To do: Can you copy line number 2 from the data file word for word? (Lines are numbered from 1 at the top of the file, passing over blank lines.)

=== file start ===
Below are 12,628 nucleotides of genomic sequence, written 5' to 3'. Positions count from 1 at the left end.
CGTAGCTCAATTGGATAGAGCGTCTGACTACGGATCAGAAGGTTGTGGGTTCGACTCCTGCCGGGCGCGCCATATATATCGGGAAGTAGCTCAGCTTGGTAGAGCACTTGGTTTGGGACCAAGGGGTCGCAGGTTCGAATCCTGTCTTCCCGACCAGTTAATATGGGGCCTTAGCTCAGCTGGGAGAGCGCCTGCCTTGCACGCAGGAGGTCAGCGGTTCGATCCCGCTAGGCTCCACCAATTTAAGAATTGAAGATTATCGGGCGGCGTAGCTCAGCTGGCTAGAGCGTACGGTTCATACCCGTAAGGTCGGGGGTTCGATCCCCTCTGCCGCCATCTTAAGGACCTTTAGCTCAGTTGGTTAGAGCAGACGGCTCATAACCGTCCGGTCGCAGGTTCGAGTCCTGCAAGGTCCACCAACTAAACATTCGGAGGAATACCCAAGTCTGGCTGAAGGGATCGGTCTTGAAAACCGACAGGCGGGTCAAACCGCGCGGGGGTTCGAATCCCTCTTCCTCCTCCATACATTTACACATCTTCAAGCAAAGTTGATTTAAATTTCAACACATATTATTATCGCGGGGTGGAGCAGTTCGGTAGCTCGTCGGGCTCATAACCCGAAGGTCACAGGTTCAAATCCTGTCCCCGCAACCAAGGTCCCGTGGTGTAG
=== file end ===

CGTAGCTCAATTGGATAGAGCGTCTGACTACGGATCAGAAGGTTGTGGGTTCGACTCCTGCCGGGCGCGCCATATATATCGGGAAGTAGCTCAGCTTGGTAGAGCACTTGGTTTGGGACCAAGGGGTCGCAGGTTCGAATCCTGTCTTCCCGACCAGTTAATATGGGGCCTTAGCTCAGCTGGGAGAGCGCCTGCCTTGCACGCAGGAGGTCAGCGGTTCGATCCCGCTAGGCTCCACCAATTTAAGAATTGAAGATTATCGGGCGGCGTAGCTCAGCTGGCTAGAGCGTACGGTTCATACCCGTAAGGTCGGGGGTTCGATCCCCTCTGCCGCCATCTTAAGGACCTTTAGCTCAGTTGGTTAGAGCAGACGGCTCATAACCGTCCGGTCGCAGGTTCGAGTCCTGCAAGGTCCACCAACTAAACATTCGGAGGAATACCCAAGTCTGGCTGAAGGGATCGGTCTTGAAAACCGACAGGCGGGTCAAACCGCGCGGGGGTTCGAATCCCTCTTCCTCCTCCATACATTTACACATCTTCAAGCAAAGTTGATTTAAATTTCAACACATATTATTATCGCGGGGTGGAGCAGTTCGGTAGCTCGTCGGGCTCATAACCCGAAGGTCACAGGTTCAAATCCTGTCCCCGCAACCAAGGTCCCGTGGTGTAG